Bohemian Rhapsody movie: Brian May’s favourite scene almost CUT | Films | Entertainment |
The Freddie Mercury biopic has been a box office smash hit, having raked in almost $600 million worldwide. And now Queen guitarist May has revealed what his favourite scene in Bohemian Rhapsody was; one that was almost cut. Speaking with Classic Rock, the 71-year-old said: “My favourite Rami moment is when Freddie is plucking up the courage to tell us he’s going off to do his solo album. It’s a wonderful piece of acting – and a lot of that wasn’t in the script.”
Bohemian Rhapsody: Rami Malek’s TRICK to bring Freddie Mercury to life Bohemian Rhapsody: Brian May reveals how DEBAUCHED Freddie Mercury was
He continued: “And when I watch it I feel that is so Freddie. He’d talk quietly, puff on his cigarette, not want to come out with the words.
“Eventually he did it – in a very cut-and-dry manner. But you can see the angst inside.
“That scene nearly got cut from the movie – that’s a little secret – just because there’s always this pressure to make things shorter.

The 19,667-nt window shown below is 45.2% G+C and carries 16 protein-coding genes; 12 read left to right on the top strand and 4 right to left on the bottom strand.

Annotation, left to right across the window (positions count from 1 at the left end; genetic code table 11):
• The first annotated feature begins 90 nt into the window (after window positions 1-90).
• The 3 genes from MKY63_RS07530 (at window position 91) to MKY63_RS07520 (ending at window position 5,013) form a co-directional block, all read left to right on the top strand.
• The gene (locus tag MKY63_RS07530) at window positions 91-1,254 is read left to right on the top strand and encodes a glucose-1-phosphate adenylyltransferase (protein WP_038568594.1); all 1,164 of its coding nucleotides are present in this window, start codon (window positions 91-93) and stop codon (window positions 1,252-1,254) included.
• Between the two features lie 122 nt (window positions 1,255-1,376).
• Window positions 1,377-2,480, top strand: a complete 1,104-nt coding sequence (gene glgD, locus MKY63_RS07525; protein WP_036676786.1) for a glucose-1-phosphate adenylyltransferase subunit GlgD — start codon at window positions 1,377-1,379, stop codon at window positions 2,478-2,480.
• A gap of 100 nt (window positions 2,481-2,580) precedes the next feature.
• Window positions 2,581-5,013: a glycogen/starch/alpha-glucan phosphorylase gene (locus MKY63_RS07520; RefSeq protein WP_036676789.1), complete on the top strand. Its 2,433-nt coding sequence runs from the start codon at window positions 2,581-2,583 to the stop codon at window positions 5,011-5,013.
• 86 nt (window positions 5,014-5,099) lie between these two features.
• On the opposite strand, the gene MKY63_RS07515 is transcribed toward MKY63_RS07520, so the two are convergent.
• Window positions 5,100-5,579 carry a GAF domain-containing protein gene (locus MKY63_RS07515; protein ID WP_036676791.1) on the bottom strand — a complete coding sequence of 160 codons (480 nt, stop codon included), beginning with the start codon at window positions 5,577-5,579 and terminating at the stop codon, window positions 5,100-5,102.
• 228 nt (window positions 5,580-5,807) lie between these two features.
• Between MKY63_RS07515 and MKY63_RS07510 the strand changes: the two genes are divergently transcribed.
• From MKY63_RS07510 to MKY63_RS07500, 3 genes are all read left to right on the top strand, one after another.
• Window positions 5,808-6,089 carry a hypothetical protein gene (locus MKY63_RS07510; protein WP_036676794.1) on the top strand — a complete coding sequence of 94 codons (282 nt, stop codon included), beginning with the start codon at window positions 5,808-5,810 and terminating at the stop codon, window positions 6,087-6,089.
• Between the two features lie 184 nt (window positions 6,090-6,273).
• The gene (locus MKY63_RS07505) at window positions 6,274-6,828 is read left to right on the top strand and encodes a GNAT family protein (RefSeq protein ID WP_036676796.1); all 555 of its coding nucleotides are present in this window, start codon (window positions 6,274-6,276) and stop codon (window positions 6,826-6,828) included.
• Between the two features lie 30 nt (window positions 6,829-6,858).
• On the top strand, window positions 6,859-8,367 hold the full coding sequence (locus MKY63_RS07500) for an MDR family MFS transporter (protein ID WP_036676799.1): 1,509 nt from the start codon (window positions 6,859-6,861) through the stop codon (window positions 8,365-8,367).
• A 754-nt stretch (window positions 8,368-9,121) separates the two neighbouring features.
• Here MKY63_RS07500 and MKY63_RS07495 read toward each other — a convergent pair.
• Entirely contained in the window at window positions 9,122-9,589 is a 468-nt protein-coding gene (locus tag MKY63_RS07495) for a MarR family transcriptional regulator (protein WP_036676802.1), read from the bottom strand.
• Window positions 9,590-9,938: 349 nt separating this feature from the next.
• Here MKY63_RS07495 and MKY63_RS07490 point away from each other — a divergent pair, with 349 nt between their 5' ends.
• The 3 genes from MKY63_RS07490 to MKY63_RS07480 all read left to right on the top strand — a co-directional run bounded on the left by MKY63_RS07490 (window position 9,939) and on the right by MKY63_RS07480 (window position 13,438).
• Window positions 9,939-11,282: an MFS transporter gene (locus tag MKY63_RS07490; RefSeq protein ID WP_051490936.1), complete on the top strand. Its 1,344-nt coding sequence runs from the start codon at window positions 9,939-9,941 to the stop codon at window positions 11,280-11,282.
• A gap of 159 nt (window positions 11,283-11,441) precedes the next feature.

“But we fought for that scene to stay in, because the realism of it is quite gut-wrenching. That was a difficult moment for us. It’s Freddie kinda leaving his family.”
Bohemian Rhapsody movie: Brian May’s favourite ‘GUT-WRENCHING’ scene was almost CUT (Image: GETTY/FOX)Freddie Mercury died in November 1991 (Image: GETTY)
In the same interview, May revealed his “joy and horror” at watching the Freddie Mercury movie.
He said: “Joy and horror and sadness and all those big emotions.
“I’ve seen it hundreds of times now, in fragments and eventually coming together, and it still gets me, I must say.”
“It’s very emotional. It’s all about Freddie.”
Bohemian Rhapsody reviews: What are critics saying about the biopic? Bohemian Rhapsody 2: Brian May teases possible SEQUEL post-Live Aid Rami Malek has been nominated for a Golden Globe for his performance as Freddie Mercury (Image: FOX/GETTY)
May added: “Yes, we are in there, but the story is about Freddie and that was always the aim.”
“Obviously Freddie is so precious to us. One of the great breakthroughs early on was [screenwriter] Peter Morgan saying: ‘This is a film about family.’
“It’s about all the stuff that happens in a family – some good, some bad, the going away, the searching for independence and then the nurture of the family.
“It’s a film about that stuff, on one level, and then it’s about Freddie’s emerging talent, his amazing resilience and sense of humour.”